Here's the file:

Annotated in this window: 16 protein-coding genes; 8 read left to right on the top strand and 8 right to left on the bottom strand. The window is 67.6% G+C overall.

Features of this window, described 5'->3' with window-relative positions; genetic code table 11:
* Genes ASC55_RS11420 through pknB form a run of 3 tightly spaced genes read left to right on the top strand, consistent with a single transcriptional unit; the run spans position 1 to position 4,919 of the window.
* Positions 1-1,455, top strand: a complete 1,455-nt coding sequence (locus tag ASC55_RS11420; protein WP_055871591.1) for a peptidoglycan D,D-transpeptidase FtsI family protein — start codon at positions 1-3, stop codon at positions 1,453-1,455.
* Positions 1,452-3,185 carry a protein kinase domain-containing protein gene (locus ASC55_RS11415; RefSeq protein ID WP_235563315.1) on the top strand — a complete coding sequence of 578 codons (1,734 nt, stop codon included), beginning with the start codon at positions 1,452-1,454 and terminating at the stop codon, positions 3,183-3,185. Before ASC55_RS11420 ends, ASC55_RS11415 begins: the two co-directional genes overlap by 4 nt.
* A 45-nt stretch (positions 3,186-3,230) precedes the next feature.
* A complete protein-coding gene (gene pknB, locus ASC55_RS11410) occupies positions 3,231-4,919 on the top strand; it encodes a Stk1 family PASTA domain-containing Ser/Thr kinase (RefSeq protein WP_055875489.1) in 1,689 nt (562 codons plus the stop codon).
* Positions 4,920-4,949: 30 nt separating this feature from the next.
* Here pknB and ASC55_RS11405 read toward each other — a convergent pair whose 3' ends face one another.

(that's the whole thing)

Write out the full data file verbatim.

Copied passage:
Annotated in this window: 16 protein-coding genes; 8 read left to right on the top strand and 8 right to left on the bottom strand. The window is 67.6% G+C overall.

Features of this window, described 5'->3' with window-relative positions; genetic code table 11:
* Genes ASC55_RS11420 through pknB form a run of 3 tightly spaced genes read left to right on the top strand, consistent with a single transcriptional unit; the run spans position 1 to position 4,919 of the window.
* Positions 1-1,455, top strand: a complete 1,455-nt coding sequence (locus tag ASC55_RS11420; protein WP_055871591.1) for a peptidoglycan D,D-transpeptidase FtsI family protein — start codon at positions 1-3, stop codon at positions 1,453-1,455.
* Positions 1,452-3,185 carry a protein kinase domain-containing protein gene (locus ASC55_RS11415; RefSeq protein ID WP_235563315.1) on the top strand — a complete coding sequence of 578 codons (1,734 nt, stop codon included), beginning with the start codon at positions 1,452-1,454 and terminating at the stop codon, positions 3,183-3,185. Before ASC55_RS11420 ends, ASC55_RS11415 begins: the two co-directional genes overlap by 4 nt.
* A 45-nt stretch (positions 3,186-3,230) precedes the next feature.
* A complete protein-coding gene (gene pknB, locus ASC55_RS11410) occupies positions 3,231-4,919 on the top strand; it encodes a Stk1 family PASTA domain-containing Ser/Thr kinase (RefSeq protein WP_055875489.1) in 1,689 nt (562 codons plus the stop codon).
* Positions 4,920-4,949: 30 nt separating this feature from the next.
* Here pknB and ASC55_RS11405 read toward each other — a convergent pair whose 3' ends face one another.